Participants were not blinded to the follow-up intervention. Most of the parents reported having completed postsecondary education; generalizability to other, less-educated populations is unclear.

Implications.

Additional primary care follow-up after emergency department management of distal radius buckle fractures may not be necessary in most cases. The alternative, home management, is associated with lower costs, less testing, and equivalent outcomes.

Background

Attention-deficit/hyperactivity disorder (ADHD) is one of the most commonly diagnosed chronic pediatric conditions, with 9% of U.S. children receiving a diagnosis at some point in their lives.55  Previous studies have shown that younger relative age in the school year is associated with ADHD,56  raising the possibility of misdiagnosis of this condition. It is not known if the diagnoses of depression and intellectual disability are also associated with younger relative age.

Findings

This study followed a cohort of 1 042 106 children aged 4 to 16 years in the United Kingdom between 2017 and 2019.54  The authors used multivariable Cox proportional hazards regression modeling to determine the association between relative age and the incidence of ADHD, intellectual disability, and depression. Children who were in the youngest quarter for relative age had significantly higher odds of ADHD (adjusted hazard ratio [aHR], 1.36; 95% CI, 1.28 to 1.45), intellectual disability (aHR 1.30; 95% CI, 1.18 to 1.42), and depression (aHR, 1.31; 95% CI, 1.08 to 1.59) compared with those in the oldest quarter.

Limitations

The study controlled for socioeconomic status using the Index of Multiple Deprivation, but families facing additional stressors (eg, death in family, eviction) may choose to enroll children in school at younger relative ages. Thus, there may be unmeasured confounding that distorts the relationship between younger relative age and health outcomes.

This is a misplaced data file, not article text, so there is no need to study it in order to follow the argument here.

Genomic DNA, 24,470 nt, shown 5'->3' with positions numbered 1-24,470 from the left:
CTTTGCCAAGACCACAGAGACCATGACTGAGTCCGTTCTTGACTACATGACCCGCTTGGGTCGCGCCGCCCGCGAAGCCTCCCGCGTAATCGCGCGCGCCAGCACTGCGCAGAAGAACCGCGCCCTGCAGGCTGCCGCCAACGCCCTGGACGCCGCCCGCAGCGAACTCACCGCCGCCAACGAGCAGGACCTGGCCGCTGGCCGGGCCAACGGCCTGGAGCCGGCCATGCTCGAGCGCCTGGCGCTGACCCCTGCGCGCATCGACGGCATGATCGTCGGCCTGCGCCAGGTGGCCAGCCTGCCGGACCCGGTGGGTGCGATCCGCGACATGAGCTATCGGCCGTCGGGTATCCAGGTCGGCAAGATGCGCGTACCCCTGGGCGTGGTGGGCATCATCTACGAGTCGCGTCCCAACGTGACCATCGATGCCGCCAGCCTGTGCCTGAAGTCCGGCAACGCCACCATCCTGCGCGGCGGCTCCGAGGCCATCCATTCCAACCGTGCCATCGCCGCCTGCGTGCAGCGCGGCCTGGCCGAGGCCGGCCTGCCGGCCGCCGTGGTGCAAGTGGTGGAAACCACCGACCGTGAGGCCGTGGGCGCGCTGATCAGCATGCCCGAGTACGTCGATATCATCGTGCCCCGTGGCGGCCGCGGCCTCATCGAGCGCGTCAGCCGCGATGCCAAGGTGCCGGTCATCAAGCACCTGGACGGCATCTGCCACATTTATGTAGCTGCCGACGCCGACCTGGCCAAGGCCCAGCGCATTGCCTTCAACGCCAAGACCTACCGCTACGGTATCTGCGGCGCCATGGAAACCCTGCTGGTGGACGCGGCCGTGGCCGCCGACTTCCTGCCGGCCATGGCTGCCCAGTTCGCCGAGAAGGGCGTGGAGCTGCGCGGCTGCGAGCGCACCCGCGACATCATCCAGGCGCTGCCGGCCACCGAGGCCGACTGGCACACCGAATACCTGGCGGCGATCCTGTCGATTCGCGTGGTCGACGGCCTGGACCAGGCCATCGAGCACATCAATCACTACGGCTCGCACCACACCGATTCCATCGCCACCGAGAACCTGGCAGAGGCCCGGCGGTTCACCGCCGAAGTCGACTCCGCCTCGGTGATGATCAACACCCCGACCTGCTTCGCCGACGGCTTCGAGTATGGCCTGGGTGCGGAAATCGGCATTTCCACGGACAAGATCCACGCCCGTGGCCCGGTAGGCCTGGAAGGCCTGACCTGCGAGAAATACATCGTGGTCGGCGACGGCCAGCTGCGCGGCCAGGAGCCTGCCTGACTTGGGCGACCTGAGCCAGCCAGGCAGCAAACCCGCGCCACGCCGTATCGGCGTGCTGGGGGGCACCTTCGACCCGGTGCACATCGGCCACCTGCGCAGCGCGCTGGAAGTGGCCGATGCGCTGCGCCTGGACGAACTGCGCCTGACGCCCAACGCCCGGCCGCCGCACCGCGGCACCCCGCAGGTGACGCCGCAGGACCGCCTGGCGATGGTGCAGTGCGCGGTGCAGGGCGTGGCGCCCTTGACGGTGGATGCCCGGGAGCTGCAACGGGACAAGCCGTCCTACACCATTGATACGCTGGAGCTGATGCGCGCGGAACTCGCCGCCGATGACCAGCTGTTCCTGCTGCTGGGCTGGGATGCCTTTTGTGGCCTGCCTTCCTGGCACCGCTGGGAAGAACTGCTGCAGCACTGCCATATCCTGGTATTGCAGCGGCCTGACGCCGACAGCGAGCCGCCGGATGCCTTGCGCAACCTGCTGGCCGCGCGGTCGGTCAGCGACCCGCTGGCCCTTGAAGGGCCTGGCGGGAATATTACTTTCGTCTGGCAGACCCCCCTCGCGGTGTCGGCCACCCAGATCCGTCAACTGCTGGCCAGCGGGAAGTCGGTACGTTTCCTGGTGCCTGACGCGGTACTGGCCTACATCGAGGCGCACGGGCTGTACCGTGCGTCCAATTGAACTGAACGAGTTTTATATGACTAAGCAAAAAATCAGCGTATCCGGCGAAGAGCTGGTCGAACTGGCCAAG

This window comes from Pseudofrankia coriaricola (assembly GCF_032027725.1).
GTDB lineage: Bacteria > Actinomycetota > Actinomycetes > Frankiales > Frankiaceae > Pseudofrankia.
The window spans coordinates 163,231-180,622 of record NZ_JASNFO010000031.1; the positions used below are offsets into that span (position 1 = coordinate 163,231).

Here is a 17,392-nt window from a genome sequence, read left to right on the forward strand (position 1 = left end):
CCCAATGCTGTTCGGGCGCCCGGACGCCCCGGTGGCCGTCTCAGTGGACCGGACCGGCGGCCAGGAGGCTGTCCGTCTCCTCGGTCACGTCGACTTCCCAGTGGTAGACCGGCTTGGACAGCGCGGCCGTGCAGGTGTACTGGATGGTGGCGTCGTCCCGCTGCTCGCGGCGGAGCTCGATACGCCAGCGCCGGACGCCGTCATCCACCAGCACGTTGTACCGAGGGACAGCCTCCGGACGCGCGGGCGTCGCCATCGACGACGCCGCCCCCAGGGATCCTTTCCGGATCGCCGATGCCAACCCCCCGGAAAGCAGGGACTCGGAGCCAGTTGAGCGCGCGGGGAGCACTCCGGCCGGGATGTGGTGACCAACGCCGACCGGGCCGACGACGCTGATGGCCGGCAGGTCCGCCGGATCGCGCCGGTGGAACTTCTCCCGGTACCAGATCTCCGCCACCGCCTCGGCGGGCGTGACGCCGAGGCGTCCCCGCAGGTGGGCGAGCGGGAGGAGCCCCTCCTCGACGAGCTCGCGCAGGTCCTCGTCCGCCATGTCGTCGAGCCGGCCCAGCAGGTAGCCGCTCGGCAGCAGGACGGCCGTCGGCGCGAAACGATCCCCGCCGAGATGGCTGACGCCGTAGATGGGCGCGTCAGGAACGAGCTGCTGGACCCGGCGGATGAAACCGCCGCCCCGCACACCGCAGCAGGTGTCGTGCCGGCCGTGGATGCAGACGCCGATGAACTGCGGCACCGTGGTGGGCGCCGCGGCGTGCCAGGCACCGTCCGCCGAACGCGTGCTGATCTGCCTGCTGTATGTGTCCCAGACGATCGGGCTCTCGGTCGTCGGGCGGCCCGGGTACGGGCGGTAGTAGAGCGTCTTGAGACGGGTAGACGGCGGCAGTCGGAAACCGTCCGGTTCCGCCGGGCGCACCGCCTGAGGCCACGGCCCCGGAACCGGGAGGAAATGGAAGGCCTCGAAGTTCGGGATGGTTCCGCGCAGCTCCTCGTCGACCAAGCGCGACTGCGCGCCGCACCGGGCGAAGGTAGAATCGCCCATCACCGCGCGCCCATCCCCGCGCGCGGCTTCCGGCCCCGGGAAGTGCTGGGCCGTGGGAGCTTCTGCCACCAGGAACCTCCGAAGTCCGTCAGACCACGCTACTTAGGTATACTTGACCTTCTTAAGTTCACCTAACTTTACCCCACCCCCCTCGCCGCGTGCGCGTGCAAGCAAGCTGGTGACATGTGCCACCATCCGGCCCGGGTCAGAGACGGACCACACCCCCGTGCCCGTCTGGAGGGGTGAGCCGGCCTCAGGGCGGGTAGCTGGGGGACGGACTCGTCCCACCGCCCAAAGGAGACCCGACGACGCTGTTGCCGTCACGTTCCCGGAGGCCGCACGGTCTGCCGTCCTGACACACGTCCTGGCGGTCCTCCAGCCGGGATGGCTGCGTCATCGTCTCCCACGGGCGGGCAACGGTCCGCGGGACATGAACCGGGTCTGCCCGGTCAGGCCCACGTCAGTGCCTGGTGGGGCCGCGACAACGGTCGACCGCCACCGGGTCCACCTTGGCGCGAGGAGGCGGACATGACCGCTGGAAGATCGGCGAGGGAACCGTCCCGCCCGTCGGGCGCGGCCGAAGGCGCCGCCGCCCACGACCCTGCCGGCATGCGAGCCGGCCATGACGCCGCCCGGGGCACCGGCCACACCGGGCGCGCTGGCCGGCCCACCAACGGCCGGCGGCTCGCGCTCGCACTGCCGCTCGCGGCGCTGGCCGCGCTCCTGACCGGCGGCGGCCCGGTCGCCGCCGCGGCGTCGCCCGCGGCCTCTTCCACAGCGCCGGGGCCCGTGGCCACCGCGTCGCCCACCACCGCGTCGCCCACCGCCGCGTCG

Implications

The higher prevalence of ADHD, intellectual disability, and depression in children with younger relative age suggests the possibility of misdiagnosis of these conditions in this population. When considering diagnosis and treatment of ADHD, intellectual disability, and depression, providers should consider a child’s age relative to their peers.

We identified 10 of the most impactful articles related to pediatric overuse from 2019 to 2020. This year's review includes opportunities to reduce blood product transfusions, unnecessary antibiotic use, surgical and invasive procedures, and primary care follow-up.

The review highlighted 4 articles addressing overuse in neonates: (1) hypoglycemia treatment thresholds, (2) blood and platelet transfusion thresholds, and (3) antibiotic prophylaxis for prenatal diagnosis of urinary tract dilation. Infants are at increased risk for medical overuse; their vulnerable nature and nonspecific presentations of serious conditions may lead to well-intentioned, but unnecessary, medical interventions.57  Preterm infants are particularly fragile, which can lead to closer monitoring, overtreatment, and excessive laboratory monitoring.5862  Although the Choosing Wisely initiative identified 5 low-value practices in newborn medicine,63  the growing body of neonatal overuse literature suggests multiple additional targets for Choosing Wisely recommendations.5860 ,64  By highlighting these practices, we hope to disseminate this literature and promote de-implementation efforts to improve the quality of care and clinical outcomes for this population.